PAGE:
"El Salvador has established diplomatic relations with China on the basis of the 'one China' principle, which corresponds to the basic norms of international law and international relations, as well as the fundamental interests of the peoples of the two countries. China calls on certain countries to respect the right of other countries to determine their domestic and foreign policies, and cease their great-power hegemony," Lu Kang said at a daily briefing.
He then specifically called on the United States to objectively perceive the establishment of diplomatic relations between the two countries.
"Aren't countries making irresponsible statements interfering in the internal affairs of El Salvador? After all, no words are needed to explain who interferes in the region politically," the Chinese diplomat noted.
"It had no negative consequences, but actively promoted regional development and security. After August 21, China now has relations with 26 countries across America, why can this affect the security and development in the region?" Lu Kang said.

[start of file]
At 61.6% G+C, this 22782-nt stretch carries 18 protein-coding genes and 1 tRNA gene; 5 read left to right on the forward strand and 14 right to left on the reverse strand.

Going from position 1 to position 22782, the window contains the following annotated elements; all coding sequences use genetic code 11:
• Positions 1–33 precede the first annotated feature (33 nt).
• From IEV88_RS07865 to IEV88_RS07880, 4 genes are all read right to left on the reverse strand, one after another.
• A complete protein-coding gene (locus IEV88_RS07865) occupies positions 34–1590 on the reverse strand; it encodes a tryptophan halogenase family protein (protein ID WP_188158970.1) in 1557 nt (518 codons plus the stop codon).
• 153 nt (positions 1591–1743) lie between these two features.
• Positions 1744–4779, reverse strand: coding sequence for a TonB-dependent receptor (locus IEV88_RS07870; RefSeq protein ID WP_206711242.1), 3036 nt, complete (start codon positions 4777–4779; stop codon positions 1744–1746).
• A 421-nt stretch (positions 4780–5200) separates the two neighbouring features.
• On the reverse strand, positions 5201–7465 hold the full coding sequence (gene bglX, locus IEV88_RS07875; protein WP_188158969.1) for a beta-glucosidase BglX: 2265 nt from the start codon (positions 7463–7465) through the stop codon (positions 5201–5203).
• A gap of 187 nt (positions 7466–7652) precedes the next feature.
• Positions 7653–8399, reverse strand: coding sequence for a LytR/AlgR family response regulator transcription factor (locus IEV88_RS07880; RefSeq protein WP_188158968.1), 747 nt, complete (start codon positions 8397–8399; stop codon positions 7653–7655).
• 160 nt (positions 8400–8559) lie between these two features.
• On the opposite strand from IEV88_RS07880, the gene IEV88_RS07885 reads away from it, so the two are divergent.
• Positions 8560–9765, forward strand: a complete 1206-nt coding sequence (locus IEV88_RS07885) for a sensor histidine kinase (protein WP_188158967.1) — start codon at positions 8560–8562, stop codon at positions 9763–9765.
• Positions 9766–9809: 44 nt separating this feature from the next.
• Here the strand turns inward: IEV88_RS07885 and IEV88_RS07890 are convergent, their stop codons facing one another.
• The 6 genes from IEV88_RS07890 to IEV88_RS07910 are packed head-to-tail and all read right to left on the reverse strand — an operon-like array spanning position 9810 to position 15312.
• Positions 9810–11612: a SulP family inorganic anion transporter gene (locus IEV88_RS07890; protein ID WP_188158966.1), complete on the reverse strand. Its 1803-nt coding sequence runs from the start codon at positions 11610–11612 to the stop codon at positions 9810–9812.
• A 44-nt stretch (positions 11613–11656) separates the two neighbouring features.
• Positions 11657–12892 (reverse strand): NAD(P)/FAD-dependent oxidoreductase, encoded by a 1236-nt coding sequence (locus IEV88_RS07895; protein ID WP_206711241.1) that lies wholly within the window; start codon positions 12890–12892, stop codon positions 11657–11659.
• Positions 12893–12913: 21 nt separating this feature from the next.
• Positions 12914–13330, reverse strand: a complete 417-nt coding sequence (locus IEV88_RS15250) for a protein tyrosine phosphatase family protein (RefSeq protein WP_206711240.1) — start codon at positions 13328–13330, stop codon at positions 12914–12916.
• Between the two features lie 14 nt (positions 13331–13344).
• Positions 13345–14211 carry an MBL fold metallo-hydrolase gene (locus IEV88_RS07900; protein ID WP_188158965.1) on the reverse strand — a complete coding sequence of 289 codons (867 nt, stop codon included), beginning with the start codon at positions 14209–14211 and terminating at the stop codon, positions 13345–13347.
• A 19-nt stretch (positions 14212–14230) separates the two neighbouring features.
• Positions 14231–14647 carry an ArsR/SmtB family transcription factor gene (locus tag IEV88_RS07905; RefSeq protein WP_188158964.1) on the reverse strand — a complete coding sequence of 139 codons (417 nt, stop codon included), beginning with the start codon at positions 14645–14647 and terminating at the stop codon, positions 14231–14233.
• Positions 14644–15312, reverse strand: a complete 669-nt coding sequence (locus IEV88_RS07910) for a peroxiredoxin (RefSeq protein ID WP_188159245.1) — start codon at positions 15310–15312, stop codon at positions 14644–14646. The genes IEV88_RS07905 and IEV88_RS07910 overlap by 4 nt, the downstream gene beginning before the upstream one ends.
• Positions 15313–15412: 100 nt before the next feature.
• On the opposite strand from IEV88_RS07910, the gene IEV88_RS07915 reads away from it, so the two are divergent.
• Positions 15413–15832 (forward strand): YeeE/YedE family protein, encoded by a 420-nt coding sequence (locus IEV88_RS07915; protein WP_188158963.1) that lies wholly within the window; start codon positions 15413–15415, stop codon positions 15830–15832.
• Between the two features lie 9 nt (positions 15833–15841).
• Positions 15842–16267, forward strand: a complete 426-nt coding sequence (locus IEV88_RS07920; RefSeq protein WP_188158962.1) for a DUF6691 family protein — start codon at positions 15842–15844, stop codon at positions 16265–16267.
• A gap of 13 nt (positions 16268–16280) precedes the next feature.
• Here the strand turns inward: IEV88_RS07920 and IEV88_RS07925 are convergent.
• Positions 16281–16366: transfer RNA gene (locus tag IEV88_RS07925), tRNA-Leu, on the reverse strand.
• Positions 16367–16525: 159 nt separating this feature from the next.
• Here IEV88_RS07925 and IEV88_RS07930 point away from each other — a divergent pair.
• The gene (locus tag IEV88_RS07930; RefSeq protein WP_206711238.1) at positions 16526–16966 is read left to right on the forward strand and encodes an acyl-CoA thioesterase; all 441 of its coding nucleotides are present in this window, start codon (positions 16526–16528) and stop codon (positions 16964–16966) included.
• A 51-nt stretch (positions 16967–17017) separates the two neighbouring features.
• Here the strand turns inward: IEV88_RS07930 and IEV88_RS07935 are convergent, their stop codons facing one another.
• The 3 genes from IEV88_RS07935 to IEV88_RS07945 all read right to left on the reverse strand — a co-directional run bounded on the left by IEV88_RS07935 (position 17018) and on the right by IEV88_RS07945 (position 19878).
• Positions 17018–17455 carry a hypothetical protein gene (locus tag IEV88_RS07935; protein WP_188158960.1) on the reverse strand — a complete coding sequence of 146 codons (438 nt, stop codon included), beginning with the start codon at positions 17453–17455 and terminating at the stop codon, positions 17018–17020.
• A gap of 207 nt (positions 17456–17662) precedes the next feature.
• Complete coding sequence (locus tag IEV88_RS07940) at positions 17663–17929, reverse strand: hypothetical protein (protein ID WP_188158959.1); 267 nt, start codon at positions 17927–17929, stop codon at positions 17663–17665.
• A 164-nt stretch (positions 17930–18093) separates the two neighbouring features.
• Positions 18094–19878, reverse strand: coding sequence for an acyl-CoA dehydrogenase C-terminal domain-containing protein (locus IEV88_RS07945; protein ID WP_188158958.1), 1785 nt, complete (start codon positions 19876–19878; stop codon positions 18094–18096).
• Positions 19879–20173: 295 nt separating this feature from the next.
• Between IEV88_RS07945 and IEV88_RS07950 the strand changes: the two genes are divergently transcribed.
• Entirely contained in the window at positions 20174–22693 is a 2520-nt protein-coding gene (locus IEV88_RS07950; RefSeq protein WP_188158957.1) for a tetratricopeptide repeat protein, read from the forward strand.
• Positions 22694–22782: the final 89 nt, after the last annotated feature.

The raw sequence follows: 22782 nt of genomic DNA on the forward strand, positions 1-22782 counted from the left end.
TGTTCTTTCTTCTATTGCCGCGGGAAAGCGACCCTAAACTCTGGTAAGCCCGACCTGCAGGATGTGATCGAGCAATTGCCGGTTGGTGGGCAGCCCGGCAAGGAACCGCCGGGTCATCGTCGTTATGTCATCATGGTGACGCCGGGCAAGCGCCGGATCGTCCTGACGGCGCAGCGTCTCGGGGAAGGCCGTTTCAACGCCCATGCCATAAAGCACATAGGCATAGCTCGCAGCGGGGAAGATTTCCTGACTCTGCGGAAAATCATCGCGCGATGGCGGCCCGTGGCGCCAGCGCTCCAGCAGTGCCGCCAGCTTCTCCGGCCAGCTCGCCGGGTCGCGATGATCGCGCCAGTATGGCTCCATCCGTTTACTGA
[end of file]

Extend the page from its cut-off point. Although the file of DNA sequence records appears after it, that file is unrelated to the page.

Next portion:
On August 21, El Salvador established diplomatic relations with China after breaking official ties with Taiwan. In response, Washington said that the Salvadoran authorities' decision undermined the economic and security situation of the entire American continent, was adopted in a nontransparent way and would have decades-long consequences.
Official relations between central Chinese authorities and Taiwan stopped in 1949, when the Kuomintang government led by Chiang Kai-shek fled to Taipei after being defeated by the Chinese Communist Party, establishing the Republic of China on the island. Informal contacts resumed in 1980s. Beijing does not recognize Taiwanese independence and claims the island is part of China. Taiwan similarly does not recognize the central government in Beijing.
The Chinese Foreign Ministry has repeatedly called Taiwan issue the most sensitive one in bilateral relations between the United States and China.